Column - Be careful when 'sprinkling' apostrophesWhen will people learn that apostrophes are not salt-and-pepper? These days, too many people sprinkle apostrophes willy-nilly to “season” their sentences.
By: Dennis Dalman, Alexandria Echo Press
When will people learn that apostrophes are not salt-and-pepper?
These days, too many people sprinkle apostrophes willy-nilly to “season” their sentences. Other writers seem to think they are decorative squiggles, like tree ornaments, that somehow liven up a word or two.
As most of my loyal readers know, misplaced apostrophes are my biggest pet peeve, right up there with wobbly tables. During the last three decades, I’ve written at least five columns about apostrophe abuse. Some years ago, I decided the ones who should learn how to use apostrophes correctly won’t change their ways. Most of them will just keep using their old salt-and-pepper style of punctuation. Why should I or anyone else try to hold back this rushing tide of willful, stubborn, incorrect usage? Why write about it?
Well, sorry, I’ve changed my mind. That’s because more and more people – not just stubborn abusers – are taking apostrophe abuse to a new low. There is an alarming increase of disregard not only for punctuation but spelling, too. Now and then, we all make grammatical and spelling errors, of course, but there are people who consistently, again and again, make the same errors.
The latest fad (dare we hope it’s a passing fad?) is to sprinkle an apostrophe before the final s on a simple plural word. Somewhere along the line, too many people acquired the idea an apostrophe is needed to make a singular noun into a plural noun. While editing, I see it all the time, including on press releases written by those who are supposed to be professional communicators.
Here is an example:
Incorrect: “The book’s are now on sale.”
Correct: “The books are now on sale.”
It might help to remember what should seem obvious. The word “book” is singular, meaning only one book. The word “books” is plural, meaning more than one book. The only time you need to place an apostrophe above either one (“book” or “books”) is when you want that word to have a possessive meaning, such as in the following two examples:
1. “The book’s cover is red.” (one book, possessive)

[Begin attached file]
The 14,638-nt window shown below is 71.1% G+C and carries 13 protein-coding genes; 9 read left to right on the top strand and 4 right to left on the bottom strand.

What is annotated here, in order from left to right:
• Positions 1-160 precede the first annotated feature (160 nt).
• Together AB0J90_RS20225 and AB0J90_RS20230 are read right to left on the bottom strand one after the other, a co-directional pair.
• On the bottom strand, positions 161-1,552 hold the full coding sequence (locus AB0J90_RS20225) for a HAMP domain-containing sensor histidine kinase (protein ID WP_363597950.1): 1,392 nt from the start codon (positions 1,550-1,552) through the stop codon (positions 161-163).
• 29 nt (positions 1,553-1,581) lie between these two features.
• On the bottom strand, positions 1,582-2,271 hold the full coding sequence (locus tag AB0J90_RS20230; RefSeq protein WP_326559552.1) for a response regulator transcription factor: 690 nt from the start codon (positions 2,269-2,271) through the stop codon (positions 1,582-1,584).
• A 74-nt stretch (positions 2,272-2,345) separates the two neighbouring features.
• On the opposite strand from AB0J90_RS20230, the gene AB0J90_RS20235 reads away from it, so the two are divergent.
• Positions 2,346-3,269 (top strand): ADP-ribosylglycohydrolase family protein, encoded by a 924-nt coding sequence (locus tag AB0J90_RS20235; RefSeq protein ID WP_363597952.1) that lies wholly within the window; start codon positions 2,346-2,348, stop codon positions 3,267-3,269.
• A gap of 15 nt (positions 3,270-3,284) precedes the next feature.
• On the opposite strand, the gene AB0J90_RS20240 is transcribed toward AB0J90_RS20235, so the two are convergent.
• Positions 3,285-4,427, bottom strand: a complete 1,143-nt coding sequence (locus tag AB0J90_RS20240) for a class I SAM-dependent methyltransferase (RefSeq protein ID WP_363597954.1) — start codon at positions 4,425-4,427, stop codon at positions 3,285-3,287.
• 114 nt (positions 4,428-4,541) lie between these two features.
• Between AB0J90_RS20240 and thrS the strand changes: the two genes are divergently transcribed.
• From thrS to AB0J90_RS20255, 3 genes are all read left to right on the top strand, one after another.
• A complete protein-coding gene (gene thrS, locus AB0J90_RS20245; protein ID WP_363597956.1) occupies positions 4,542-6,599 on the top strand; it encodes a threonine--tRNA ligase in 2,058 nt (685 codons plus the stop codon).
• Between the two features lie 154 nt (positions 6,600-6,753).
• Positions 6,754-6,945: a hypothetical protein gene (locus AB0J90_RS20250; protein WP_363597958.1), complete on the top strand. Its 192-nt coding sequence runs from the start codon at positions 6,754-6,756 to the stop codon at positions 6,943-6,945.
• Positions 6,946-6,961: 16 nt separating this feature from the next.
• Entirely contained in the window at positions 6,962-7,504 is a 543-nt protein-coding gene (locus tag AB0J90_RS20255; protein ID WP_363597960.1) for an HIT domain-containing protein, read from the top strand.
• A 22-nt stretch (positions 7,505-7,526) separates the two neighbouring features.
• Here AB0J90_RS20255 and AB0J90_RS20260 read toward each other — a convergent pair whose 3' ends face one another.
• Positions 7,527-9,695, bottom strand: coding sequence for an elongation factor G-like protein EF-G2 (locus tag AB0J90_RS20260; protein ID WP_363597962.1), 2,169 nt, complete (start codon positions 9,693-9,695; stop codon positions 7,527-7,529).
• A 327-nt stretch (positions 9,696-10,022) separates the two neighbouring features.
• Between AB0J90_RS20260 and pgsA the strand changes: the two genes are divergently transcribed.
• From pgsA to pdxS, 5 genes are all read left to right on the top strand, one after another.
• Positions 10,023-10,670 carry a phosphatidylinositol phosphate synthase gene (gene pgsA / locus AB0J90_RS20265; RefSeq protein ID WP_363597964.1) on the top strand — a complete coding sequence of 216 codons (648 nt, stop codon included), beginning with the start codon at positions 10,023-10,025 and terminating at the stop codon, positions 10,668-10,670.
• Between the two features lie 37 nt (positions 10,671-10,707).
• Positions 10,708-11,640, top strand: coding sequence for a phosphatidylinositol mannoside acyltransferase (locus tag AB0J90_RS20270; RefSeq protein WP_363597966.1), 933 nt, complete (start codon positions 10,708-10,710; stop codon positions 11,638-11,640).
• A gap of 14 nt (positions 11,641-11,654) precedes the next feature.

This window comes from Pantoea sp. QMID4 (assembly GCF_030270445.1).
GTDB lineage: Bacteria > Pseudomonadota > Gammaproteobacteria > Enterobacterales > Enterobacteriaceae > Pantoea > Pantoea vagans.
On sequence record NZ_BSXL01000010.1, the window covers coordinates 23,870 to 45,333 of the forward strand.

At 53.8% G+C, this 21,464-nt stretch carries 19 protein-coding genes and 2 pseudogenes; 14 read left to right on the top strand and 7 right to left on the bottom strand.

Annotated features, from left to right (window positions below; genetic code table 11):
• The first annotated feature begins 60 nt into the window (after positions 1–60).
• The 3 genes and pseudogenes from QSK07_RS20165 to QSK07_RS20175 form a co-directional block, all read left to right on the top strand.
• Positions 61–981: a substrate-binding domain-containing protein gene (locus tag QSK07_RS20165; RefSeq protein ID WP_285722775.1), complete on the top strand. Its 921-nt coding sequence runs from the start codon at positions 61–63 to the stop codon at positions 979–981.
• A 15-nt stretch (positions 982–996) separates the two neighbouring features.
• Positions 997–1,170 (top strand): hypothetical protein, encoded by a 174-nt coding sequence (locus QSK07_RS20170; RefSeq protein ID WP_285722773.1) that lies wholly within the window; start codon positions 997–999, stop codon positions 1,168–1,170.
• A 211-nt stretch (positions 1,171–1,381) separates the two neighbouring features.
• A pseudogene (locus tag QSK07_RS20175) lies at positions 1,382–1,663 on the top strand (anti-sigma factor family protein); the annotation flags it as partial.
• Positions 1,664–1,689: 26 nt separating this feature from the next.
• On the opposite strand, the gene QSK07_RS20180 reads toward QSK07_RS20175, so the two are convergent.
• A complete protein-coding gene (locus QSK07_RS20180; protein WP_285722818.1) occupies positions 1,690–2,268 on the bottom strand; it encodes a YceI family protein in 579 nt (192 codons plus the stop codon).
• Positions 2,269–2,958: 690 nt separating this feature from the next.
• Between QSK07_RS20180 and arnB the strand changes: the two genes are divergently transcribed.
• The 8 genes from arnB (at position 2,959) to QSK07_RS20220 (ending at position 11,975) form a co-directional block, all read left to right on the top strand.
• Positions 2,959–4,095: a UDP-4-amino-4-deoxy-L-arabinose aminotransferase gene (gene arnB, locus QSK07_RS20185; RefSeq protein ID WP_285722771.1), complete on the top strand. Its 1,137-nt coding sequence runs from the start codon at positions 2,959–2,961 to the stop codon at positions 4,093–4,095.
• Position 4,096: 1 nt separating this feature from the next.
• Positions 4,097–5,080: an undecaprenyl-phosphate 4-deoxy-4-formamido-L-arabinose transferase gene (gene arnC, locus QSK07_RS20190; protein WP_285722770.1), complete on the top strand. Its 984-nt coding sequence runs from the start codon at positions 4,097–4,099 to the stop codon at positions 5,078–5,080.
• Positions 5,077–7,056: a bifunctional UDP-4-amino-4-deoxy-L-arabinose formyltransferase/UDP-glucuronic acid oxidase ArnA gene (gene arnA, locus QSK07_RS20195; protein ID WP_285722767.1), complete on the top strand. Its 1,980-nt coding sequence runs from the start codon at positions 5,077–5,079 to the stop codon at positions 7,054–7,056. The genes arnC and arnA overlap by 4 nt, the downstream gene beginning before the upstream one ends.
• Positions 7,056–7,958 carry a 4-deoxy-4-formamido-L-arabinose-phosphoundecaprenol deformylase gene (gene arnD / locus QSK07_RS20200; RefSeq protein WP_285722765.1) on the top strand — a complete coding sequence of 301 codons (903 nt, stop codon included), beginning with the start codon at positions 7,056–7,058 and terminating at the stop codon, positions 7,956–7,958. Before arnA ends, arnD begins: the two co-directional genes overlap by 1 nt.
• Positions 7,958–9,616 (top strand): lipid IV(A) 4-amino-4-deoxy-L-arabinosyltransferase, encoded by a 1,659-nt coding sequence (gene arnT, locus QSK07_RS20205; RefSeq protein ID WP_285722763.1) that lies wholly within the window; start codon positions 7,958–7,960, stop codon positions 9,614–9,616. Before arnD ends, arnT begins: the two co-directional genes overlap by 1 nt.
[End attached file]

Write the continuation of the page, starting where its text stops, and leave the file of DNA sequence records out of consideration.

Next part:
2. “The books’ covers are red.” (more than one book, possessive)
To make a single noun (“book”) possessive, place the apostrophe just before the final s, as in example 1.
To make a plural noun (“books”) possessive, put the apostrophe after the final s, as in example 2.
There is an exception, however. Sometimes an apostrophe can take the place of the missing word “is” in a sentence. Two examples: “The book’s for sale,” meaning “The book IS for sale.” Or, “It’s nice weather,” meaning “It IS nice weather.”
Generally speaking, most abusers use an apostrophe when it’s NOT needed and leave it out when it IS needed.
It’s too bad English teachers are so often blamed for the abuses of written language. My hunch is that students did learn the rules in class, then almost purposely forgot them after that class bell rang, figuring their superduper computers will be able to do all their spelling and punctuation for them.
The misused apostrophe is just one example of the adulteration of written language.
We should care about our precious language and its rules. We should be concerned when it is abused because if this blithe disregard keeps going from bad to worse, someday, down along the road, people might well have difficulty understanding one another, leading to serious misunderstandings, if not major communication breakdowns.
To learn how that can happen – in its most sinister form – read George Orwell’s classic novel 1984.
Dennis Dalman, a former reporter for the Echo Press, is a regular contributing columnist to the Opinion page. He is currently the editor of the St. Joseph Newsleader. He can be reached via e-mail at email@example.com.